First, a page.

Similarly, with the increasing sophistication of counterfeiting techniques and corresponding countermeasures, greater demands are being placed on currency processors to evaluate multiple security features such as watermarks, holograms, optically variable ink, etc. This process is further compounded in the case of currency processors that must handle different types of currency (e.g., US dollars, Euros, British pounds), each with their own unique security features.
A large contributor to this problem is the limitation of current technology used for imaging notes and determining their fitness and authenticity. For example, imaging technologies currently in use can have trouble determining the degree of soiling or ink wear on a bill. Variations in printing ink may make a bill appear darker and more soiled than it is depending on the parameters and calibration of the imaging device. Another example relates to the physical integrity of the note. A common problem confronting current imaging technology is the use of transparent adhesive tape to repair torn bills. As material science has continued to improve, transparent tape has become more and more clear and harder to detect visually.
Another contributing factor lies in the parameters and tests themselves that are typically employed. The testing standards today are based largely on the technical limitations of older technology. The physical characteristics and parameters that are currently tested were chosen mainly by default because that was what the technology at the time was capable of detecting. Over time these de facto standards have become official standards with which new technologies must now comply, despite the ability to employ newer more reliable parameters.
The present invention provides a method and system for imaging documents such as bank notes. The method comprises passing a document past an image sensor such as a line scan camera while sequentially illuminating the document using multi-mode illumination. Two or more light sources are used, each one producing a different mode of illumination. A lookup table divides documents into discrete successive sections (i.e. scan lines) and specifies a mode of illumination for each section of a document during imaging. As the document passes the image sensor, the light sources are activated according to the sequence specified in the lookup table, producing an interleaved, multi-mode image of the document.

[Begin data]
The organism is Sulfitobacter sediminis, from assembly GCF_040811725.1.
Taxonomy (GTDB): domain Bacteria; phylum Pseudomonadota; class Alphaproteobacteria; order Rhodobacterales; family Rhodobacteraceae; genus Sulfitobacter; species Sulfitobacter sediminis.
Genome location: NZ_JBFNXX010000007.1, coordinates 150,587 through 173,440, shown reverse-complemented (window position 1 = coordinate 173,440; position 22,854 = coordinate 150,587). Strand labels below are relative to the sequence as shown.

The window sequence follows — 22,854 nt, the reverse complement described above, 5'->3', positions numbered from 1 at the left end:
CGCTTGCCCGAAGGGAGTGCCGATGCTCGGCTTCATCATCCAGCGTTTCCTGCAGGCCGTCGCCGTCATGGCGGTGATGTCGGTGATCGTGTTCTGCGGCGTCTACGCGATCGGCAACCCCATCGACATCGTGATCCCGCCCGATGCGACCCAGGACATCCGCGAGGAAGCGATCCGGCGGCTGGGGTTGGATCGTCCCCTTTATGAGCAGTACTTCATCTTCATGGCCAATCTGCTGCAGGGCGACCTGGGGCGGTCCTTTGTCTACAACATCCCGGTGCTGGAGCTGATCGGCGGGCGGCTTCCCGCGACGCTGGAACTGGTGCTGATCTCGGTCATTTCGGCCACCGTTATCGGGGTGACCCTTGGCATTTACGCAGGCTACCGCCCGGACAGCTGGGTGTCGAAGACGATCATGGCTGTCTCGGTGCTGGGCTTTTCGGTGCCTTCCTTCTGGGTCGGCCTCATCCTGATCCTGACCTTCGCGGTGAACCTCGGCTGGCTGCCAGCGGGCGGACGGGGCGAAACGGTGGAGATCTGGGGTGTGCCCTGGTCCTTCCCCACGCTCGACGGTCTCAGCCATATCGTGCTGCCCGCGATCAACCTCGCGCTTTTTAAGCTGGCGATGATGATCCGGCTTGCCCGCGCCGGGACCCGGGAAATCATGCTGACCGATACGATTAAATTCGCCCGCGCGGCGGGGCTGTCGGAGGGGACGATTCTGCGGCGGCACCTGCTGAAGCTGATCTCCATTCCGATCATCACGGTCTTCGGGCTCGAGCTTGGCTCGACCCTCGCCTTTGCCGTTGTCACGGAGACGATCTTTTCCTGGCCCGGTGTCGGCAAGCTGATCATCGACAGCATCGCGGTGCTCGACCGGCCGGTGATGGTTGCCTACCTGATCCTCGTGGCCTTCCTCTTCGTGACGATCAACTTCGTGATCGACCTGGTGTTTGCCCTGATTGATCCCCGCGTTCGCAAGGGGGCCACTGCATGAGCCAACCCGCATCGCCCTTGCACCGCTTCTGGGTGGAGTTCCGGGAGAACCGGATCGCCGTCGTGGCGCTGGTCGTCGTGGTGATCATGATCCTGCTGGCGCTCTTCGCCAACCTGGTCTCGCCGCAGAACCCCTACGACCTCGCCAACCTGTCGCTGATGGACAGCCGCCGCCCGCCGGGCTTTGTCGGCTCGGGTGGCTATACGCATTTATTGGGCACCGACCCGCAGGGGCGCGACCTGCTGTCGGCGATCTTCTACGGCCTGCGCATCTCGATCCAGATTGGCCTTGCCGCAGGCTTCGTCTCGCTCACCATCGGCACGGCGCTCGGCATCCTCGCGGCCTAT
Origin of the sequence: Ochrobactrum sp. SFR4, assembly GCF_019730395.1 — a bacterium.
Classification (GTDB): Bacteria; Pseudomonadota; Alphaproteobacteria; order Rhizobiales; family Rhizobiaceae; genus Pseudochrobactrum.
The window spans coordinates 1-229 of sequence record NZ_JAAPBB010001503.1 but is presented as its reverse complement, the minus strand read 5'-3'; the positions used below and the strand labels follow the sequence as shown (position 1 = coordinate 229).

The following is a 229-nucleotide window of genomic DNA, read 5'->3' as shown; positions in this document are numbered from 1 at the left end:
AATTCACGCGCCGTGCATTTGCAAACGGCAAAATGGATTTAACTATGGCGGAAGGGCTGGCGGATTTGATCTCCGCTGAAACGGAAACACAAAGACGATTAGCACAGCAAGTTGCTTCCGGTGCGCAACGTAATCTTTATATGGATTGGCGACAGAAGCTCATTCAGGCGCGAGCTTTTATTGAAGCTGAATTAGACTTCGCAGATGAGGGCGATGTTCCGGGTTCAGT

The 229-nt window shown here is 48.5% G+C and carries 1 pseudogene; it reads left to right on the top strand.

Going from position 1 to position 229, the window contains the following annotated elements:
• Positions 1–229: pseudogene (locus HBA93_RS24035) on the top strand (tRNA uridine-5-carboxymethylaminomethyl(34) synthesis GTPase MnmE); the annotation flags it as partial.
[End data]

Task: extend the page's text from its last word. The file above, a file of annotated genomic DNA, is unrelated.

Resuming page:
The mode of illumination is determined by parameters such as the color of light, the angle of incidence to the document, and the use of reflective or transmissive illumination. The sequence of illumination modes prescribed in the lookup table can be customized for different types of documents, and the lookup table can be switched on the fly when processing different types of notes in a batch.
The novel features believed characteristic of the invention are set forth in the appended claims. The invention itself; however, as well as the preferred mode of use, further objectives and advantages thereof, will be best understood by reference to the following detailed description of illustrative embodiments when read in conjunction with the accompanying drawings, wherein:
Soil may be defined as a general distribution of dirt across the entire banknote. Ink wear, graffiti and stain detection are sometimes also described as soil detection. Soiling of banluiotes increases the optical density of the notes and decreases their reflectance. One difficulty when performing soil detection is to match human perception and machine perception. This involves two major issues. The first is perception complexity, which includes determining soil categories and setting up parameters for such categories. The other issue is measurement errors resulting from production variations between notes and measurement “noise.” In order to match human perception, the colors of the illumination have to be chosen very carefully.
In the present example, point 202 represents notes of a single fitness class. The fitness measurement for this class is spread over a range of values 220 on the fitness scale to accommodate productions variations and measurement noise. Unfortunately, as shown in